Evaluating the success of therapeutic touch on older patients with pain is generally based upon their reactions to this pain and whether or not the method alleviates this pain as it occurs in different forms. Therapeutic touch as an effective means of improving pain management must also consider existing research to accommodate this practice, which to date possess mixed perspectives (Aghabati et.al, 2010). In evaluating a prior study involving cancer patients, it was determined that “TT is a modality that is non-invasive, readily learned, and can provide a non-pharmacological intervention for the selected pain and fatigue of the these patients. TT can be applied in many different settings such as home or day care, and requires no specialized equipment. This non-pharmacological intervention warrants further nursing researches especially in vulnerable populations (such as neonates and the frail elderly), for whom invasive therapies are problematic” (Aghabati et.al, 2010, p. 380). Therefore, it is essential to determine how to best move forward with this approach in nursing home settings where therapeutic touch might provide effective benefits to alleviate pain a variety of patients.
Implementing a program of this nature also requires a greater understanding of the different elements which contribute to successful outcomes for older adults. This is accomplished through a programmatic intervention which is based upon overcoming barriers in believing that pain might be alleviated without the use of medications. In many ways, this requires an adjustment of philosophy regarding pain management, using new approaches that are less expensive and less harmful from a chemical perspective. These elements are critical in shaping a program to support the pain management needs of older adults facing pain from a variety of causes.
Barrier and Facilitators to Implementation
Implementing a program of this nature is likely to experience a number of important barriers, which must be overcome to ensure that patient healing is a top priority. Attitudes regarding alternative medicine and its approaches are perhaps the most significant barrier, as many clinicians remain opposed to these methods because they do not believe that they will lead to successful outcomes. Under these conditions, it is important to address prior research findings regarding the value of these methods and how they might support an improved quality of life and wellbeing for patients facing critical challenges in the area of pain management. The programmatic structure must also overcome any barriers to accessing the required resources that are necessary to implement the program and to ensure that it achieves the desired objectives in alleviating pain in older adults.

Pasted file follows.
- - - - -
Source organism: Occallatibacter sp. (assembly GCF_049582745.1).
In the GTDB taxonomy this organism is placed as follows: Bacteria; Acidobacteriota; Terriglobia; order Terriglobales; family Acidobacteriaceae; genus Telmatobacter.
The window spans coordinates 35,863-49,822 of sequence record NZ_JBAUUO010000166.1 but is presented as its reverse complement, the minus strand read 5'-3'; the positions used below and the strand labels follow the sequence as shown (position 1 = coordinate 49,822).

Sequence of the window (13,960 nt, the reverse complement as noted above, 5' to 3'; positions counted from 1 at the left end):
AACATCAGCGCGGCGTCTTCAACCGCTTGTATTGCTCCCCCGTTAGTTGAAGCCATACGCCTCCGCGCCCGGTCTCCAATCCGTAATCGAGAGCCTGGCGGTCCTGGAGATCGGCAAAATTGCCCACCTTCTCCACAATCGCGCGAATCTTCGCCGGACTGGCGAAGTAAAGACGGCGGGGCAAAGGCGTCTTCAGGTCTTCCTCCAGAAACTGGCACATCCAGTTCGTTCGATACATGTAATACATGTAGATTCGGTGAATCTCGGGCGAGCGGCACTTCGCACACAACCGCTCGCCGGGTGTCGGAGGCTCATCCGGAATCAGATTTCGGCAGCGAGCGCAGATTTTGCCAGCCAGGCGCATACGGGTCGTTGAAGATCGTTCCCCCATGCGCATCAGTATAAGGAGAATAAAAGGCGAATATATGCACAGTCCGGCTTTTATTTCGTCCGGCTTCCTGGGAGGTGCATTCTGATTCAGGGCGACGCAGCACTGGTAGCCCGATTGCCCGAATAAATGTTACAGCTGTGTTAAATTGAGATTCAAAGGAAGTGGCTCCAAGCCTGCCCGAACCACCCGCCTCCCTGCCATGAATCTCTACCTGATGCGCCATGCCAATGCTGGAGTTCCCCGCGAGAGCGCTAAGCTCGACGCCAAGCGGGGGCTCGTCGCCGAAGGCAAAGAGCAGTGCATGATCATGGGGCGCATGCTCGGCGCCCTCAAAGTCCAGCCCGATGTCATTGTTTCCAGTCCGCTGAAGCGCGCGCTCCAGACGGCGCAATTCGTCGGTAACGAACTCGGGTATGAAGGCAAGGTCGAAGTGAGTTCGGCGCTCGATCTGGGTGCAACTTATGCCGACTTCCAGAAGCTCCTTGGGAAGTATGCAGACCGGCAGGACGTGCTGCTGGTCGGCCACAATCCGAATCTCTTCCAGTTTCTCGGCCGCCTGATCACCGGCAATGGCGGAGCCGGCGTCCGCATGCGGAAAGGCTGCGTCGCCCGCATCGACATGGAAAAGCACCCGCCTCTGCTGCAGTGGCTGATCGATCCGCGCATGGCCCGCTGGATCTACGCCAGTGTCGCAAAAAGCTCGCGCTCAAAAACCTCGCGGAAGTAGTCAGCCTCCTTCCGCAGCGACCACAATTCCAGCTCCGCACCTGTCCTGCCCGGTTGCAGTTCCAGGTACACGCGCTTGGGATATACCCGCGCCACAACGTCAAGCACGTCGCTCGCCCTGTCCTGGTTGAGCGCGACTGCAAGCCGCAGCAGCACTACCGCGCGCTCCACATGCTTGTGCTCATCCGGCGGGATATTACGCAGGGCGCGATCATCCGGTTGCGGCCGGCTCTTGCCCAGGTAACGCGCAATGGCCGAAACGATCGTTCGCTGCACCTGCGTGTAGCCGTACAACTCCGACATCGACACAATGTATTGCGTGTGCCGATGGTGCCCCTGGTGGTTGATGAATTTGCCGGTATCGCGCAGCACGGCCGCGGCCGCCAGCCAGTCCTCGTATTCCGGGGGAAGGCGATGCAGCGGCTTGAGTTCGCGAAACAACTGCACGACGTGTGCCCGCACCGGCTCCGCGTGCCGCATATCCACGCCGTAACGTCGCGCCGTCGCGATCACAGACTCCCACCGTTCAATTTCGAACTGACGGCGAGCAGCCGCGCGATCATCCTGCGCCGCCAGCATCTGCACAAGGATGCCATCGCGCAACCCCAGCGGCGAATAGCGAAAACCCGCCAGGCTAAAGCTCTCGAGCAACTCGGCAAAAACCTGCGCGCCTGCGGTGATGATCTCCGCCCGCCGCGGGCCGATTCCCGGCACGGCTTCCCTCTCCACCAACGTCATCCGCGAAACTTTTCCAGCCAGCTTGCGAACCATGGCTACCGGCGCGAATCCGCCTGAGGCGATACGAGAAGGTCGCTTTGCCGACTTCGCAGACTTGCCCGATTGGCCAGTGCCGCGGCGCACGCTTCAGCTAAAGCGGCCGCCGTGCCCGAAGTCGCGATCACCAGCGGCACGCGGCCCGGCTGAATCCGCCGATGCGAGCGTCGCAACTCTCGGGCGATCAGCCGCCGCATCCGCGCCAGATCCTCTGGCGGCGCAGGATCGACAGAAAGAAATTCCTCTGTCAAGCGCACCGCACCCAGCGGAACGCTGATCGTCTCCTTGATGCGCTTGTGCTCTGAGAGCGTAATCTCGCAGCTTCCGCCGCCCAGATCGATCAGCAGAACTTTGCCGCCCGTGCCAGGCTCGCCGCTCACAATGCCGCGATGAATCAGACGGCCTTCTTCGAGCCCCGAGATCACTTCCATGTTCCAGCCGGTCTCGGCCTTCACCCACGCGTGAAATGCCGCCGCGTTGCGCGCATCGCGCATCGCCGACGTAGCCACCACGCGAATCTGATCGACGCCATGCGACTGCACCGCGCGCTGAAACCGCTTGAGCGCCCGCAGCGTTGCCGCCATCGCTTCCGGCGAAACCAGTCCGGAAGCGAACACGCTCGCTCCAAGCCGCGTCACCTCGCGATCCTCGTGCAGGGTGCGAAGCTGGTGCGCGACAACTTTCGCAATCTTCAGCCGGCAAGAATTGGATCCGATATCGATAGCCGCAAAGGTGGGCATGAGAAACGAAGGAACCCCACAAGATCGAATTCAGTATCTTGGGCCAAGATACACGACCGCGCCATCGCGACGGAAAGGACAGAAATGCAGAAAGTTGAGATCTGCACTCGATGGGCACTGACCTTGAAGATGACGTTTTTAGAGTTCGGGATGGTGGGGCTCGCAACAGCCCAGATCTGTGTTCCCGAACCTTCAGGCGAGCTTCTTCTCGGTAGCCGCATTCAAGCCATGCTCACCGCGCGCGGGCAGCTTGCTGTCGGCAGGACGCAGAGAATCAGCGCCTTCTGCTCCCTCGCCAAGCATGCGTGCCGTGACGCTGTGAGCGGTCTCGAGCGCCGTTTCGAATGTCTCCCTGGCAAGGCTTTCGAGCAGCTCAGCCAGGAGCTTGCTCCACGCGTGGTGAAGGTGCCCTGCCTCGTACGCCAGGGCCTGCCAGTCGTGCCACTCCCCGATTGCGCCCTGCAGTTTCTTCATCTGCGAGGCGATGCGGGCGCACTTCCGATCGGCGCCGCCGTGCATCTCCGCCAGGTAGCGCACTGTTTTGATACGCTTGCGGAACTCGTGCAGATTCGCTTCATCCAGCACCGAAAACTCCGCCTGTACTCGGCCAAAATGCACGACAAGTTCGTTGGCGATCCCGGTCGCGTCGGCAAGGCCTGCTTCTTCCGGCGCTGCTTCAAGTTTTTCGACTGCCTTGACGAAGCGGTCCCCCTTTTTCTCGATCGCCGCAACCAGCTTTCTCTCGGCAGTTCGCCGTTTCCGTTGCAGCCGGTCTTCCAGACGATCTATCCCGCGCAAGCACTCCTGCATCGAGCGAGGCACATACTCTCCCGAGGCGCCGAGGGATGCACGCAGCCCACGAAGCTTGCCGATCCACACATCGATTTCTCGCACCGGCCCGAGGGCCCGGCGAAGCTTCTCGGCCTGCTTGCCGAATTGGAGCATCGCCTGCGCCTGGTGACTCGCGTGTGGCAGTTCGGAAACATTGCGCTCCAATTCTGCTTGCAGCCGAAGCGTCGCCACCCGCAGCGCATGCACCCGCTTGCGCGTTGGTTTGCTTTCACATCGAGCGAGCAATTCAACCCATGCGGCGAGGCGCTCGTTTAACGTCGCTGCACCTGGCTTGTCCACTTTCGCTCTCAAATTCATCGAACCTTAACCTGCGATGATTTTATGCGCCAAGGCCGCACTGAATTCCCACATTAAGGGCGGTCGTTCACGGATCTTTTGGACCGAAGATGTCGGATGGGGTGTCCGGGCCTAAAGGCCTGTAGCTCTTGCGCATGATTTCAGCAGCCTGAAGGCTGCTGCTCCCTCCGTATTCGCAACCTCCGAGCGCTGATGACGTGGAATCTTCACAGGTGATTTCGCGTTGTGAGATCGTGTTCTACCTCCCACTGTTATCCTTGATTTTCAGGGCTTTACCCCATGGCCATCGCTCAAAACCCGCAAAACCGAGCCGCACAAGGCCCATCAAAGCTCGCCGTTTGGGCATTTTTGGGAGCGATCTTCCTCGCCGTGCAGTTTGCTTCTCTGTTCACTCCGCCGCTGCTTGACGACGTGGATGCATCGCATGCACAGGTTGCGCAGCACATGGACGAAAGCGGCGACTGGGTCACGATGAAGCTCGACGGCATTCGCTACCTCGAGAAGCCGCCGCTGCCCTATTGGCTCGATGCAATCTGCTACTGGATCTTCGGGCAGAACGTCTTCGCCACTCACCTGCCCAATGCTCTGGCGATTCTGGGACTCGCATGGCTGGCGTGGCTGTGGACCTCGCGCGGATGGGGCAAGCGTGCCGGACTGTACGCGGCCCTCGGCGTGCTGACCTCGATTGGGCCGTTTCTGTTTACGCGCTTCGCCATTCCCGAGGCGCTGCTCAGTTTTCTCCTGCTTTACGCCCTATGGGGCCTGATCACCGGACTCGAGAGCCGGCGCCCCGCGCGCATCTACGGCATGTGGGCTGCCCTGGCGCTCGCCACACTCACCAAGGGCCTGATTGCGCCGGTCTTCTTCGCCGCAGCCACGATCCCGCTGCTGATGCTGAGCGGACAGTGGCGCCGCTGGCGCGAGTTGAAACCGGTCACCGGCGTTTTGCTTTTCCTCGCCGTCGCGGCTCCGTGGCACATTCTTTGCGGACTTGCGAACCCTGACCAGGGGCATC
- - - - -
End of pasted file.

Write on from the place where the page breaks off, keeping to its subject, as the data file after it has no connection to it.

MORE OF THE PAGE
The programmatic structure must utilize existing resources wisely and should also consider other factors which are important in order to achieve the desired results. An evaluation of the chosen structure must be conducted to ensure that efficiency and effectiveness are maximized at all times to achieve optimal performance. This is also essential in order to determine the best possible approaches to the structure, including an assessment of existing participants and if additional participants (i.e. trained nurses) and/or educational instructors are required to ensure that the program is successful.
After implementation, the program must function as a stand-alone entity, and must focus on the different approaches that are required to ensure that success is achieved. It is expected that the function of this program will grow over time, based upon the results of the intervention and how it impacts pain in the designated older adult population. Once these opportunities are identified and resources are secured, it is expected that additional frameworks will be considered to ensure that patients will benefit from the intervention and its potential for success within this population group.
It is expected that therapeutic touch as an active alternative for pain management will provide patients with the tools and resources that are necessary to support their pain management needs. In older adults, it is important to maximize the quality of their lives through a variety of techniques, and by supporting non-medicinal approaches to patient care, it is believed that their lives will improve over time and their pain will be overcome.
Aghabati, N., Mohammadi, E., and Esmaiel, Z.P. (2010). The effect of therapeutic touch on pain and fatigue of cancer patients undergoing chemotherapy. eCAM, 7(3): 375-381.
Gagliese, L. (2009). Pain and aging: the emergence of a new subfield of pain research. The Journal of Pain, 10(4): 343-353.
O’Mathuna, D.P., Pryjmachuk, S., Spencer, W., Stanwick, M., and Matthiesen, S. (2002). A critical evaluation of the theory and practice of therapeutic touch. Nursing Philosophy, 3: 163-176.
Sayre-Adams, J., Wright, S.G., Biley, F.C. & Richardson, M. (2001). The Theory and Practice of Therapeutic Touch. Amsterdam: Elsevier Health Sciences.